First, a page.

Malaysia's migrant worker dilemma
MALAYSIANS have a love-hate relationship with migrant workers. We need them to support our industries but we are also uneasy with their presence.
We get upset with Putrajaya for planning to allow 1.5 million Bangladeshis to enter but employers are then furious when the government announced a freeze on migrant labour.
Malaysians want them to do the menial work - the dirty, dangerous and difficult ones - which we hate to do ourselves.
But we do not want the presence of migrant workers among us at the same time.
We feel uneasy when they are around us because of their social and cultural differences and, let's face it, some of us look down on them.
So, the government ran into a perfect storm when it announced that it would sign a memorandum of understanding (MOU) with Bangladesh to take in 1.5 million Bangladeshis in stages over a period of three years.
It is a subject that has been widely discussed, even debated, in Parliament, and last week's signing of the MOU was the climax to a subject that is known to most of us.
But there was an uproar when the deal was inked.
It didn't help when it was later explained that initial reports of having Bangladeshis brought in were untrue.
We were told that the figure consisted of Bangladeshis who had registered to work abroad and they would not necessarily come to Malaysia.
Not many Malaysians I know bought this line and it sounded like a poor attempt to play down a controversy.
Then, Deputy Prime Minister Zahid Hamidi announced a total freeze on foreign workers for the time being.
He urged all employers to recruit local workers instead.
He said the freeze was temporary until we are able to identify the exact needs of the various industries in the country.
No doubt, it may appear to be a flip-flop decision on the government's part but Mr Zahid has done the right thing.
It's time for the government to take stock of the actual manpower needs of the various sectors in this country, especially with the economic slowdown.
It is necessary for Putrajaya to listen to the views of the stakeholders as well as ordinary Malaysians who generally feel that there are way too many migrant workers.
It is also perplexing to now hear business groups, which had rapped the government for agreeing to the inflow of Bangladeshi workers, suddenly criticising the temporary freeze.
Malaysians assume that the freeze involves only migrant workers because what Malaysians want to see are skilled and qualified expatriate workers. It is these professionals that will bring much-needed skills to Malaysia.
But even at this level of workforce, there are specific needs in Malaysia different from those in Singapore, a financial hub that can attract the necessary professionals.
We are still a commodity-based country as well as a manufacturing centre.
We need a different set of workers.
But there has to be a fine balance because a continued reliance on migrant workers, mostly unskilled and illiterate, would have a serious implication on Malaysia.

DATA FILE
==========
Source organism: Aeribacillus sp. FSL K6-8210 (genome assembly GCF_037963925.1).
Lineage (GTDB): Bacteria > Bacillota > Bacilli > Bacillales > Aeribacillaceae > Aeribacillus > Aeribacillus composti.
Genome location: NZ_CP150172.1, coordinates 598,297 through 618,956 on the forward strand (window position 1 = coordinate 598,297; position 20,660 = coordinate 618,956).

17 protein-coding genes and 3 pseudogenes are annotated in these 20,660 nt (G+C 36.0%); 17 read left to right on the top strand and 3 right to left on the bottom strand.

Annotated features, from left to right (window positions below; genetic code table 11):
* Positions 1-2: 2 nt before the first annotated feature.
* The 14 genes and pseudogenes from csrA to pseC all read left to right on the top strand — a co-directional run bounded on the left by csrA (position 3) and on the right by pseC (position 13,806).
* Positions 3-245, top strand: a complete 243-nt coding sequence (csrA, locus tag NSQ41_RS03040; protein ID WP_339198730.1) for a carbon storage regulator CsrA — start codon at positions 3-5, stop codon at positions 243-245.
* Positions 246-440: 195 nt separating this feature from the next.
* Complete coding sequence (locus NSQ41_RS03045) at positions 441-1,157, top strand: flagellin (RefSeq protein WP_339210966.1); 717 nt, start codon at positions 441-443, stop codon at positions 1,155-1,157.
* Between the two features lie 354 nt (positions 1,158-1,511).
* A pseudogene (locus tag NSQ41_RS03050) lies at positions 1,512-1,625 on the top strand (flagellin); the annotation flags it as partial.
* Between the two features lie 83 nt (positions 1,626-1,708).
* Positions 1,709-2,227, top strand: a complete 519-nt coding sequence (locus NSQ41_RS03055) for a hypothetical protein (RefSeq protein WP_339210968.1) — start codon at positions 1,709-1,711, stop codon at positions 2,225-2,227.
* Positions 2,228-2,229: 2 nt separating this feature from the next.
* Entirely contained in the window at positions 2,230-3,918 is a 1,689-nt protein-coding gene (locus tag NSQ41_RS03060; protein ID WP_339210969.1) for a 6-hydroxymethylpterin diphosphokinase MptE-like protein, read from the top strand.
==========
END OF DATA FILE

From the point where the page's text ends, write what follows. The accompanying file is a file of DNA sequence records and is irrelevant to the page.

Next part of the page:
In the case of Bangladeshis, we were prepared to let their women come in as well.
The last thing we need are migrant workers starting their families here and we know that is already happening.
We may be happy to use cheap labour but there are hidden financial effects, especially on health and education, which will affect taxpayers in the end.
The country's 30 million population has about 20 million in the working age group of 15 to 64.
According to reports, only about 14 million are employed.
It can be assumed that some five to six million are in school, jobless or unable to find work or be employed.
Possibly, many have also decided to give up working, especially those above the age of 50, preferring to enjoy early retirement.
Malaysia has 2.1 million legal foreign workers, the government said.
Another 1.7 million foreigners are estimated to be working illegally in Malaysia as of December last year.
So we have about 3.8 million foreigners, and we are sure that does not include the huge number of illegals in Sabah in particular.
The country's ethnic demography, based on 2010 census figures, comprises Malays (50 per cent), Chinese (22.6 per cent), indigenous (11.8 per cent) and Indians (6.7 per cent) while non-citizens account for 8.2 per cent.
In short, foreigners have outnumbered the local Indian community.
We do not want Malaysia to be like Dubai, where its foreign workers are more than the local population.
But Mr Zahid has rightly pointed out that our reliance on foreign labour must end if we want to stop having migrant workers in Malaysia.
We have a catch-22 situation here where, from a business perspective, the cost of labour is low when foreign workers are employed.
Malaysians are not prepared to handle the dirty, dangerous and difficult jobs that these workers are prepared to do and employers are refusing to pay minimum wages to locals because they can reap bigger profits - in the name of remaining competitive.
But there is a need to instil in our young that there is no social stigma taking on less "glamorous" jobs, so long as it is an honest day's work.
We have so many unemployed graduates who should consider trying out such options rather than wait for the right openings.
In the West, blue-collared workers are paid by the hour with compulsory tips that actually go into the pockets of the waiters, for example.
But in the long run, Malaysia needs a long-term plan to build up knowledge-based and value-added operations. Greater incentives, for example, must be given to manufacturers to introduce automation.
It is unreasonable to stop having migrant workers but we need a more systematic method of dealing with them where we seriously take into account their years of stay in this country as well as the kind of limits we must implement to manage them.
THE STAR/ASIA NEWS NETWORK